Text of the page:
In my opinion, the film might have explored more thoroughly what prompted Che's transformation from committed idealist to ruthless revolutionary and then powerful government bureaucrat. We see the medical student, the young adventurer, the political ideologue, the mountain guerrilla, and then a new character emerges that seems to have thoroughly eclipsed the old one -- the stern government minister who oversees the trials and summary executions of hundreds of Cubans from the Batista regime, and in the aftermath of the bloody purge, easily slips into the role of Fidel's right hand man. Elsewhere, it has been alleged that this change did not come overnight and that he also showed little mercy toward enemy combatants and supposed "informants and traitors" while fighting in the Sierra Maestra. Nevertheless, the difference in appearance between the severely barbered Castro and Guevara as a young lawyer and a young medical student, respectively, and their wildly whiskered appearance as guerrillas and political leaders, is interesting and also prompts speculation as to its specific genesis, other than the obvious effects of roughing it in primitive conditions. I noted in Castro's young, clean-shaven face something of the self-rationalizing, bullying aspect that becomes more evident in time, even when obscured by his beard. Che is more the handsome, intelligent, good-humored idealist who has not fully taken the measure of his compatriot, Fidel, while Castro appears more pragmatic, selfish, and calculating, an ambitious individual determined to retain control of the developing situation, come what may. This may help to explain Guevara's apparent early success as a political leader, followed all too soon by his effective banishment from the levers of power and his return to the bush as a recommitted revolutionary, a development that soon led to his untimely end.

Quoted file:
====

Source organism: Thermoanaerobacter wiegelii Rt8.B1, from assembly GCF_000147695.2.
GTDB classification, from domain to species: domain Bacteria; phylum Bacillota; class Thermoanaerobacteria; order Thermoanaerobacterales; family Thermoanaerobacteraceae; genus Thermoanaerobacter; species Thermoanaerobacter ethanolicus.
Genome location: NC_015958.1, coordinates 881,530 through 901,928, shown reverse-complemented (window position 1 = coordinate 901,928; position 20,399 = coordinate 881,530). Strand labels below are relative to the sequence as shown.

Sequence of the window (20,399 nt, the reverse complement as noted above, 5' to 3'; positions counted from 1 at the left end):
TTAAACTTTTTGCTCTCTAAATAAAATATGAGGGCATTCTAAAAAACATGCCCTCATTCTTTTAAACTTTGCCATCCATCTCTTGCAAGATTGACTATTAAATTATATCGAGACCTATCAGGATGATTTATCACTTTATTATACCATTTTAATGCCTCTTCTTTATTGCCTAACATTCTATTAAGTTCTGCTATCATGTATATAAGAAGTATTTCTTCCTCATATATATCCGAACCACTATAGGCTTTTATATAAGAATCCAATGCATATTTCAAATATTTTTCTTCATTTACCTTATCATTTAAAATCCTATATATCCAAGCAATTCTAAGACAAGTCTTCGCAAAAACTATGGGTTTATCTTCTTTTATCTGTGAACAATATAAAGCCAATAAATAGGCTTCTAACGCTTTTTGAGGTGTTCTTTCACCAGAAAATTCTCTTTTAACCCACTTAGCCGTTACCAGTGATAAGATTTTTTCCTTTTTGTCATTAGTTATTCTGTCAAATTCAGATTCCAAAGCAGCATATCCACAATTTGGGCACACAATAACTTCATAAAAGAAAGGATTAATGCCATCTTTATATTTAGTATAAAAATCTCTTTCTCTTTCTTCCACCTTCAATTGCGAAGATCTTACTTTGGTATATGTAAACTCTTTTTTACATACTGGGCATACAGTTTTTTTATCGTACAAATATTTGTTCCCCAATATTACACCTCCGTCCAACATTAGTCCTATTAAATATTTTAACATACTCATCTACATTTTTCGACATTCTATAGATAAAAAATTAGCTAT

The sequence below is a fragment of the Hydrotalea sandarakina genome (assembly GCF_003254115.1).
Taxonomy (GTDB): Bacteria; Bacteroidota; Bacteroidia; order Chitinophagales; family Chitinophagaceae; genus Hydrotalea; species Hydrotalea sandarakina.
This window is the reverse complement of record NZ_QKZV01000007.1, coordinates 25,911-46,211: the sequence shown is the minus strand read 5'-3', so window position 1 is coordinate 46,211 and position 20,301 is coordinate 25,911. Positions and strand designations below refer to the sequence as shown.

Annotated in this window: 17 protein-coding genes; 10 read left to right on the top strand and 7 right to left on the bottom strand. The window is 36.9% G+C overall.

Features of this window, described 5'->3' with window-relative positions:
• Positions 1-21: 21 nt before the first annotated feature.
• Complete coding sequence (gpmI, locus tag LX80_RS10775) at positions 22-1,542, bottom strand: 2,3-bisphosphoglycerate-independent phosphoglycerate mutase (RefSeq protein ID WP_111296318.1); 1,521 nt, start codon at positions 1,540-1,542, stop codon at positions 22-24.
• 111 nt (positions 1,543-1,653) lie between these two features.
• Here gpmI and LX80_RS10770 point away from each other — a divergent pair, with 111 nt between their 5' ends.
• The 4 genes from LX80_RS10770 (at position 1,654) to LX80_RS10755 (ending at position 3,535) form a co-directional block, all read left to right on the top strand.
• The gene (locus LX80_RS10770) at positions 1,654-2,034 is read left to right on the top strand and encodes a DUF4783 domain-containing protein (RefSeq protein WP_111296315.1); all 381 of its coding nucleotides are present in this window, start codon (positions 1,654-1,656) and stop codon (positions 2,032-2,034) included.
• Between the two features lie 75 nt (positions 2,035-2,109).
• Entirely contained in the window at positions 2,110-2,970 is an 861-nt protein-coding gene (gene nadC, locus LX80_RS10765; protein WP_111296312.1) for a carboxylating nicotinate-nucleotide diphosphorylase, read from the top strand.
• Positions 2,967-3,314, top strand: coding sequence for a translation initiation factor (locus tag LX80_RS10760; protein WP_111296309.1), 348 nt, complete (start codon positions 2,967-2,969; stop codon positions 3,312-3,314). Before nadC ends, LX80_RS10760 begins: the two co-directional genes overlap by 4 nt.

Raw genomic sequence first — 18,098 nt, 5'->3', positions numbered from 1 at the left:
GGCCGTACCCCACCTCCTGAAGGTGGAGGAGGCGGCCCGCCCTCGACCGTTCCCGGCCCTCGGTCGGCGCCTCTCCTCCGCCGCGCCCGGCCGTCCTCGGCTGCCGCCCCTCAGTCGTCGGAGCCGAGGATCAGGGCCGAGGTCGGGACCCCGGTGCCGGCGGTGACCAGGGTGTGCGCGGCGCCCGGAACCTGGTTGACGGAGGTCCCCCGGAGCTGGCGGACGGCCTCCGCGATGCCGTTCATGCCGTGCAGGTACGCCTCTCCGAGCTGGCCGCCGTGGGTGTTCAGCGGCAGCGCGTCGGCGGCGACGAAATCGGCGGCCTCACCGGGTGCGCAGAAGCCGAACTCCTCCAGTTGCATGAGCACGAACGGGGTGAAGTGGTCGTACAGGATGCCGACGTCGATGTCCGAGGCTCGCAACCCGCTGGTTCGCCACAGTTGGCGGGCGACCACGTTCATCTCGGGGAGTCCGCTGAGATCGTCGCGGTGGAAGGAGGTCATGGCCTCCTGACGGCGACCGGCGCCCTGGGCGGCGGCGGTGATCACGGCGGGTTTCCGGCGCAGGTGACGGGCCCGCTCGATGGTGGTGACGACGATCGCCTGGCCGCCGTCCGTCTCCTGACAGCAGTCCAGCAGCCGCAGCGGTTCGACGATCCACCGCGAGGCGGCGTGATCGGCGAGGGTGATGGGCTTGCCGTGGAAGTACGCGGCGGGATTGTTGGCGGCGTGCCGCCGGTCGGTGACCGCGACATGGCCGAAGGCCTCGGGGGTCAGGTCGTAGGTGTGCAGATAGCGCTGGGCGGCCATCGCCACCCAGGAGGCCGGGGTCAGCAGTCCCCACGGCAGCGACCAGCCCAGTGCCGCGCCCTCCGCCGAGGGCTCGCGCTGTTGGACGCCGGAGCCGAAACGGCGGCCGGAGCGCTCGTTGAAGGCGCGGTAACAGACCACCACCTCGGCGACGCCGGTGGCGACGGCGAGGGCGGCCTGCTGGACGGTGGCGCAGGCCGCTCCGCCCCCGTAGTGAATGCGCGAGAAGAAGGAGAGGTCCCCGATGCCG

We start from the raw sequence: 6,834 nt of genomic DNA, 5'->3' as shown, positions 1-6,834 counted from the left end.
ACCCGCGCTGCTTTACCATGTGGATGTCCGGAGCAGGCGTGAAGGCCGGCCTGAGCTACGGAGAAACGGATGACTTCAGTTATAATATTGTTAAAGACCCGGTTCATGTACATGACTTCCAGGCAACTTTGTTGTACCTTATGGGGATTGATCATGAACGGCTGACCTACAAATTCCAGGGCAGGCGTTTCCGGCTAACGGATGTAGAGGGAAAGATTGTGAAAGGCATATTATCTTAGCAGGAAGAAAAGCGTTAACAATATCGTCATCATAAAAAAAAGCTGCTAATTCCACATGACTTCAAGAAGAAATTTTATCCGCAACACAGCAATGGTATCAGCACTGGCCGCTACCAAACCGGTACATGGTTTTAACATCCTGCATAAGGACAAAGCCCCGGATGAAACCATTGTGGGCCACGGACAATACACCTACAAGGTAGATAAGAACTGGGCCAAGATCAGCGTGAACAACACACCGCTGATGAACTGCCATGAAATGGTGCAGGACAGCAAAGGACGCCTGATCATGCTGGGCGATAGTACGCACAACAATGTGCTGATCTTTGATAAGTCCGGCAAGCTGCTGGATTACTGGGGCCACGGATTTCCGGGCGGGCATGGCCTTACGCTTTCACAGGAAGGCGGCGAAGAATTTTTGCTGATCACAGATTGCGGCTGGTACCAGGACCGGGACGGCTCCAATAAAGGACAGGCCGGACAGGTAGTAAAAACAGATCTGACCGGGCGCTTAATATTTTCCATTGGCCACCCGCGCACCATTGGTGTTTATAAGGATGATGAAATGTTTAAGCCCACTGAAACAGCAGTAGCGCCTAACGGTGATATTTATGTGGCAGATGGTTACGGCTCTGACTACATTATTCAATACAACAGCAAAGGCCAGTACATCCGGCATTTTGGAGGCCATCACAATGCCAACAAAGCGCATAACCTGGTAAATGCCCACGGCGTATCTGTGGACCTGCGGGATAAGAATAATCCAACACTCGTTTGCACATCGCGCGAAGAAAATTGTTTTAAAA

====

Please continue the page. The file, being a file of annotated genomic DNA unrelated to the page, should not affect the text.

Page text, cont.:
After his brief round of globe-trotting diplomacy capped by his public criticism of encroaching Soviet influence in Cuba, then his failure to foment revolution in central Africa, other sources confirm that the Russians (under Breshnev) wanted Che stymied and neutralized and instructed their clients in Bolivia not to aid him. Meanwhile, the Americans (under LBJ) directed the CIA and the Green Berets to train a hand-picked Bolivian brigade to hunt him down and destroy his rag-tag guerrilla force. Apparently, Fidel did little to help him, despite later denials of a developing rift, and may have secretly hoped he would be killed. The issue of Guevara's capture and subsequent execution are adequately covered but not explored in detail, and the footage of his body on display is instructive. Although such subject matter is more often gruesome and off-putting, in this film there is little of it except in this instance, where its inclusion is important to the story. One bears witness to the uniformed reactionaries who through the chain of command quickly carried out his death sentence, and the way they so easily excused themselves from what they had done, while something about Guevara, himself, eerily emerges as the photographer dispassionately examined his corpse from several angles. Clearly, he was dead, but he looked almost alive, like Christ following his crucifixion. One well may wonder if these pictures contributed to the local legend (in central Bolivia, where he was killed) that he was some sort of modern day, Latin American Christ. This footage is backed by the lilting lament of pan pipes and is the film's most poignant moment. The narrator then mentions that his body was mutilated and somehow disposed of. Other sources state that his hands were amputated, ostensibly for purposes of identification, as if his finger prints would be inadequate, and that his body was buried near a remote air strip. In the late nineties, his remains were recovered and transferred to a memorial at Santa Clara, Cuba, the city he liberated from Batista, prompting the old dictator to flee the island.